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One Payment App Uses Often-Called Friends To Authenticate. (Privacy? What’s That?)

Written by Evan Schuman
February 16th, 2012

A Seattle mobile payment firm is pushing for phone purchases to be done with no PIN, arguing that with this young a market, consumer convenience needs to trump security. Given its focus on authenticating the phone instead of the customer, it’s had to get creative and might be pushing the privacy envelope. It examines the five most frequently called friends, for example, along with a list of installed applications.

Whether or not its methods go too far, it’s in good company in the mobile early-stage convenience versus security argument, with both PayPal—and its phone-less and card-less purchases at Home Depot—and Visa, which is pushing PIN-less EMV transactions while MasterCard is taking the more secure and less convenient pro-PIN EMV position.

The efforts of the Seattle firm—which had been known as Billing Revolution but is now called Buck—are different based on the mobile platform involved. That’s true for several reasons, but one of them is that Apple on Wednesday (Feb. 15) banned Apple apps from engaging in exactly that type of conduct.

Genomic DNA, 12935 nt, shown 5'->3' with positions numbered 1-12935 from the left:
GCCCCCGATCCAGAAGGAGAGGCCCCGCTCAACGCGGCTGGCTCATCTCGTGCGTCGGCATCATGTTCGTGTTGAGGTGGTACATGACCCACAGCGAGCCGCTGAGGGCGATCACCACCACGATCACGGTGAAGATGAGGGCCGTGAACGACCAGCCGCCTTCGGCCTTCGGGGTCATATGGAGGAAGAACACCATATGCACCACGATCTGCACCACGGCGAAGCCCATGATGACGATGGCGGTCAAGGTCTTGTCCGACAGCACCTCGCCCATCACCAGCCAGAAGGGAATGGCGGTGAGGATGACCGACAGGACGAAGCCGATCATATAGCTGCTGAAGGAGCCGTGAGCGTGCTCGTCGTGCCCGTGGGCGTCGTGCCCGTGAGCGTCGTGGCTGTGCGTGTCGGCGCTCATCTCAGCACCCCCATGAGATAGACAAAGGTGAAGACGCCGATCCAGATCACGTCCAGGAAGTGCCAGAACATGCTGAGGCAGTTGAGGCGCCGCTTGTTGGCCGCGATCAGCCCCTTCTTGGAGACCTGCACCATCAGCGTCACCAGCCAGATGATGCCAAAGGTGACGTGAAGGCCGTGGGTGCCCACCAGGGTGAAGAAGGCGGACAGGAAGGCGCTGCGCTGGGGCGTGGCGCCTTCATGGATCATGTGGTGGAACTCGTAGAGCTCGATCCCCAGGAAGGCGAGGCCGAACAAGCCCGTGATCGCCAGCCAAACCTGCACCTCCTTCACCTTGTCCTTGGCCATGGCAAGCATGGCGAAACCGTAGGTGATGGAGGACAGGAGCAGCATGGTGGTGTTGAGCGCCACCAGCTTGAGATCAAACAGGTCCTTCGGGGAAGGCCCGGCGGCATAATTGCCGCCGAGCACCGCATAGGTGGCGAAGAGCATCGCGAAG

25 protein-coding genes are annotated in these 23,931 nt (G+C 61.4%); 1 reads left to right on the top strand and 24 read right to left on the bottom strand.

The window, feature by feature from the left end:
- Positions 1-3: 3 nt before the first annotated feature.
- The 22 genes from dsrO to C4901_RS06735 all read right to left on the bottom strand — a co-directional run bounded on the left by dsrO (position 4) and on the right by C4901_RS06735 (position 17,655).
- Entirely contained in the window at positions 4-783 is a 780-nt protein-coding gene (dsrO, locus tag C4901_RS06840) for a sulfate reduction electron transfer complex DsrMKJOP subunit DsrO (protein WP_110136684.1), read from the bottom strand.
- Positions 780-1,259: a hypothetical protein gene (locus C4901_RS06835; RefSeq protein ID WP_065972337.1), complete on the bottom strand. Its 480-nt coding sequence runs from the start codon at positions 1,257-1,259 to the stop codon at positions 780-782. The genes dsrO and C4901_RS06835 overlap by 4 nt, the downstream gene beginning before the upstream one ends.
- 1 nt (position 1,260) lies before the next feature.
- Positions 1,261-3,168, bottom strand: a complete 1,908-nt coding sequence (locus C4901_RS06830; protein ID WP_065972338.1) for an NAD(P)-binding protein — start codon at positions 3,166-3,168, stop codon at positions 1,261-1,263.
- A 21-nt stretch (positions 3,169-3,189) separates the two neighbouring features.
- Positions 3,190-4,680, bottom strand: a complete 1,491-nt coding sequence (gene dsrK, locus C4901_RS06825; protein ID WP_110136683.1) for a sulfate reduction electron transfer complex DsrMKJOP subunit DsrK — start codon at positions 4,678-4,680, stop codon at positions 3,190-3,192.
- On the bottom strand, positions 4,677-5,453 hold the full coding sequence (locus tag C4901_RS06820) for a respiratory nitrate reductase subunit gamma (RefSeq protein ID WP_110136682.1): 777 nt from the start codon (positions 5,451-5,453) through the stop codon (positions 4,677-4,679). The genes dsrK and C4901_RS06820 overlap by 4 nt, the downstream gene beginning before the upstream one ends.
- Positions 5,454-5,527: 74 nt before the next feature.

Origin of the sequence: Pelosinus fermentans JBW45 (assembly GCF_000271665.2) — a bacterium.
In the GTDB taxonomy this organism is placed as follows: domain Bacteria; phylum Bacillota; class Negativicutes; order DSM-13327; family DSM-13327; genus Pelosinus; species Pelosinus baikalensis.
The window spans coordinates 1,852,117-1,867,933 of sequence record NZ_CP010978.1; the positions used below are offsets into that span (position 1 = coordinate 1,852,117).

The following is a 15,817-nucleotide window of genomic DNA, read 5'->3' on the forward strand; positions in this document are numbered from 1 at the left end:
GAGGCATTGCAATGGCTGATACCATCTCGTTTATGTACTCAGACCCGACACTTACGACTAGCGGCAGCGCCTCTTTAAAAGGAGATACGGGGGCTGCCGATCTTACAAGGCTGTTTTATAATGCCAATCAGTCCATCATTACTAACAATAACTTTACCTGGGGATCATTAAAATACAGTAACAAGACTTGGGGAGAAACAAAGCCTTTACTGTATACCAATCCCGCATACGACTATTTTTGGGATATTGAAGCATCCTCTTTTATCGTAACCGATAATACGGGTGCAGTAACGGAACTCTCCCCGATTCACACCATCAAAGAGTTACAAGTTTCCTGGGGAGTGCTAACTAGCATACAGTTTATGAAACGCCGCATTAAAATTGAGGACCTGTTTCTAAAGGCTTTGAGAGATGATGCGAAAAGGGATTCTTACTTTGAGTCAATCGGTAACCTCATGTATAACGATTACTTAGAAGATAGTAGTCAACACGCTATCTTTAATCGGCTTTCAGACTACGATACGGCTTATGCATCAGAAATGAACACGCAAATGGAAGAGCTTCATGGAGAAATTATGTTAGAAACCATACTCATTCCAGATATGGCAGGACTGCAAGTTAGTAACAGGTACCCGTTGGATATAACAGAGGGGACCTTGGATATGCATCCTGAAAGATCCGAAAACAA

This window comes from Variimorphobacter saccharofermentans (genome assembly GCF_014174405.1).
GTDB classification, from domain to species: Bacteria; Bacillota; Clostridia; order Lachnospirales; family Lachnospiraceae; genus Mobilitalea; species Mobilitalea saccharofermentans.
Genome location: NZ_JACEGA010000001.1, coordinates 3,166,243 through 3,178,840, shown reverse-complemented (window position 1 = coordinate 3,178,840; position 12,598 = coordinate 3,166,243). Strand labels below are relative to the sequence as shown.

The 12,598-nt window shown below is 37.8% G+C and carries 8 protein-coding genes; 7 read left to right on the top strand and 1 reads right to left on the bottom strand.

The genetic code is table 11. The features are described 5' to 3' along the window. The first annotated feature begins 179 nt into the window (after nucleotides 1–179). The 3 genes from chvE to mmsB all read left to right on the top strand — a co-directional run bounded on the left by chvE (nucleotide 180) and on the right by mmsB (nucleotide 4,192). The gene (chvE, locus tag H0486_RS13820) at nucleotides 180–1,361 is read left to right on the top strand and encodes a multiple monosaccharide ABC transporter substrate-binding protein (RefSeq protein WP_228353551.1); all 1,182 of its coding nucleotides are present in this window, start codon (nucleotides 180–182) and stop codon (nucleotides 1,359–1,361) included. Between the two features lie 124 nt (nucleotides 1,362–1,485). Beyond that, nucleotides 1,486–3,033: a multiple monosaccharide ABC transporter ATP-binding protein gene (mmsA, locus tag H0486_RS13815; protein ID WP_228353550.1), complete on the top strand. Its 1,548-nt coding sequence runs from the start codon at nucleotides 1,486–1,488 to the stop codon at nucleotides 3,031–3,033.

“Apps that collect or transmit a user’s contact data without their prior permission are in violation of our guidelines. We’re working to make this even better for our customers. And as we have done with location services, any app wishing to access contact data will require explicit user approval in a future software release,” said the statement, which was issued after requests from a U.S. congressional committee.

The question of explicit user approval, though, crops up in the Buck efforts, because the firm has received that approval from its customers. That said, it wasn’t an opt-in where customers could choose to allow that data exchange via a choice in an Options area. The opt-in was part of the mandatory terms and conditions of the app. In other words, if users don’t agree, they are prevented from downloading the app and certainly from using the app. Either way, Buck will not be using that personal information for Apple phones and will instead use it solely for Android phones, said Buck CEO Andy Kleitsch.

The company is relying on more than device attributes for phone authentication, including operating system version, an app cookie, the SD card, the nature of a Wi-Fi connection, carrier, CPU performance and other items, said Buck CTO Randy de los Reyes.


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